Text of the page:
• rita

    the first time i heard about this case was nearly two years ago. our local newspaper was one of the first to publish this story. they had an interview with their lawyers and how they planned at that time to challenge the german legal system. but afterwards, not a single other newspaper or telly-station was repoting anything about the case. i had nearly forgotten about it all, until i read that article on spiegel some weeks ago. it’s frustrating to see how slow such procedures can go.

    and i do agree with you: they are two consenting adults. ok, they’re children might have a genetic disorder, but the risk is no higher than women in their forties giving birth to ill children. and somehow i fail to see the government to put a ban on that…

  • Maria

    Wow! I know that Arkansas has had problems with their laws re: marrying in family too. I think there it is that you need to be at least second cousins or something like that. Most states in the US regulate this and/or require a blood test prior to marriage to clarify ones genetic relationship.

    That being said– I say let people do what they want. It’s their life, their business, and they have to deal with consequences if there is a problem (i.e. disabled children, society’s comments, etc).

  • J

    Patrick and Susan didn’t even know of each other’s existence until Patrick was over 20 years old and Susan was in her teens. After their mother died, they lived together and eventually fell in love.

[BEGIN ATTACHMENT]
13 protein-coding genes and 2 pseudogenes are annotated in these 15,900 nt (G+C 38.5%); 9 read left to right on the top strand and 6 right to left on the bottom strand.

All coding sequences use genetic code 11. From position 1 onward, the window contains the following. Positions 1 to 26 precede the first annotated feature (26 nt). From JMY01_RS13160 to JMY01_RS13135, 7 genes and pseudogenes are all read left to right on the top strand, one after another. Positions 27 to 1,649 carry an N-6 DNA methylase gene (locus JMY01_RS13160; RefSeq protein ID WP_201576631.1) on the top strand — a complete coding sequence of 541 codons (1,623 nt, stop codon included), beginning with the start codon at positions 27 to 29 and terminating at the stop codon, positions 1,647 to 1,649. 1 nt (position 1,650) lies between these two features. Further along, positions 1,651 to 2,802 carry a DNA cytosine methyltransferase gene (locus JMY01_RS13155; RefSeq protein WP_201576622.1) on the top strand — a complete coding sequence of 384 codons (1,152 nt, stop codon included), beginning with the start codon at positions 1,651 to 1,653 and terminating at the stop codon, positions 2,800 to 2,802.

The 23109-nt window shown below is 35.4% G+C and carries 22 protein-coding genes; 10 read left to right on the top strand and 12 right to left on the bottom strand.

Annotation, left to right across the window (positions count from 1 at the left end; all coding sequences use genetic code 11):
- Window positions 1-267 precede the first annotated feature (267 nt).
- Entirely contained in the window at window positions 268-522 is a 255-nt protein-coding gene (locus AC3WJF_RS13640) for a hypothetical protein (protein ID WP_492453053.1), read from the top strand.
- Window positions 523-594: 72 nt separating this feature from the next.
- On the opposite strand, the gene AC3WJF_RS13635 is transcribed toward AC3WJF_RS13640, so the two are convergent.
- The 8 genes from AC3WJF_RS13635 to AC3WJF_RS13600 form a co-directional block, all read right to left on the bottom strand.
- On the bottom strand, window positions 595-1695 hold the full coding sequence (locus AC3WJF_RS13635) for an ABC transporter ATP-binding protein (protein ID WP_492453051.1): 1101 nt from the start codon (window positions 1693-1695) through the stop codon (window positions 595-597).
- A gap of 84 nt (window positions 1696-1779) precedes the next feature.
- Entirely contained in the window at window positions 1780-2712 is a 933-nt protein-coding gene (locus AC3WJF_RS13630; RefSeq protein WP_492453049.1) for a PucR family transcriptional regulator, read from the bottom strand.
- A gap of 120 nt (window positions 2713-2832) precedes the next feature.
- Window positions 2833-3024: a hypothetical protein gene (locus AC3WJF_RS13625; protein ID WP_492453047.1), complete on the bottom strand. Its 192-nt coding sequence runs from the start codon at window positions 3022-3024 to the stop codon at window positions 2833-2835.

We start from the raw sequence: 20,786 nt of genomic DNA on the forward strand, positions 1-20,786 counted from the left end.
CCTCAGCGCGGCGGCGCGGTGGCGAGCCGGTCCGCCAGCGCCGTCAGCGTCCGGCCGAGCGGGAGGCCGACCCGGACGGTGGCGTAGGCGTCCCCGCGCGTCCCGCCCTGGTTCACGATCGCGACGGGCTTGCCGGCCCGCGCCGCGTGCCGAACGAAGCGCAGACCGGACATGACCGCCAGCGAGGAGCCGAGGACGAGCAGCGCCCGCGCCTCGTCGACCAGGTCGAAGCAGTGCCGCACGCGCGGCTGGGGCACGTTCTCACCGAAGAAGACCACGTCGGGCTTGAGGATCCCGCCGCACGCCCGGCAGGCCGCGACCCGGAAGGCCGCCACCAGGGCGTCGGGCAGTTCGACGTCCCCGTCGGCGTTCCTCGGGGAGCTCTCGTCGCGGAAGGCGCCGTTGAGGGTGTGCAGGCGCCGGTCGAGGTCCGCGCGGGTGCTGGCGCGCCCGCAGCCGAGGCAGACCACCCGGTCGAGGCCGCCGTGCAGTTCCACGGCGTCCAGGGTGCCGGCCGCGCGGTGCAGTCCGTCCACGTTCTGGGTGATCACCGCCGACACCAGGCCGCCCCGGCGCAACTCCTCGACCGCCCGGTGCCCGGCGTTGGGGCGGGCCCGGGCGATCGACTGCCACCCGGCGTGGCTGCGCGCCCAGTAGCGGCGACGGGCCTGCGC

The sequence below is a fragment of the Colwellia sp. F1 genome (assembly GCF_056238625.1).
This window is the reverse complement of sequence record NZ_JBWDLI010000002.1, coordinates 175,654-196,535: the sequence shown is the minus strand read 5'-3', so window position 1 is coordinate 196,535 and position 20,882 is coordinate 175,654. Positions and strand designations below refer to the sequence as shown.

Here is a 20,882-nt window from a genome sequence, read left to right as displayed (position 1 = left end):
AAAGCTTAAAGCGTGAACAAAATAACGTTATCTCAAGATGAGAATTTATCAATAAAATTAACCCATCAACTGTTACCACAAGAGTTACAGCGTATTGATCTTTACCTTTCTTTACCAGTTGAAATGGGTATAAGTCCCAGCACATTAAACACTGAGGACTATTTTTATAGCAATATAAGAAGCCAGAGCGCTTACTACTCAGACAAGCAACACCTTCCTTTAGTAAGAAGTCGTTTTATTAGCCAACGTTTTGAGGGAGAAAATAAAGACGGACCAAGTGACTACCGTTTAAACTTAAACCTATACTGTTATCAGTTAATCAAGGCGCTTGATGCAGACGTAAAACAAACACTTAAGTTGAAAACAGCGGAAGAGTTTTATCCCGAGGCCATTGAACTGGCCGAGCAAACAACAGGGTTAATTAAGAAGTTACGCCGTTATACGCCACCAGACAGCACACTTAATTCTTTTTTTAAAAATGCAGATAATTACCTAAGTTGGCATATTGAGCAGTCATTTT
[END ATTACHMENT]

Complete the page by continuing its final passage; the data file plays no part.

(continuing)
There are issues here, as far as the CNN article goes (perhaps you can have Rainer read the German article and see if it’s a bit clearer – I can’t be bothered to read German today).

    Did they know that they were brother and sister when they learned of each other’s existence? If so, then I consider it wrong and he’s right to be in jail. Perhaps I’m an old fuddy duddy, but I do consider incest to be wrong, even if it’s between two consenting adults. However, we also don’t know if she was over the age of consent (‘in her teens’ could be 13).

    Unsurprisingly complicated age of consent laws for Germany (

    • 18 years in dependency relationships (teacher/student etc.)
    • 16 years if the older partner is over 18 and coerces the younger partner into sex other than by physical means, or if the older partner pays the younger partner to have sex (prostitution)
    • 16 years if the older partner is over 21 and exploits “lack of sexual self-determination” of the younger partner (only prosecuted after complaints or “public interest”, in practice rarely prosecuted with little or no punishment)
    • 14 years for all other sexual relationships

    If they didn’t know they were brother and sister before they got involved and started having kids, then I think that putting Patrick in jail was/is wrong if she was over the age of consent. However, I do feel that the marriage should be dissolved.

    My thoughts have nothing to do with disabled children – anyone can have two disabled children.

  • J

    Sorry, the first paragraph was from the CNN article.

  • Isabelle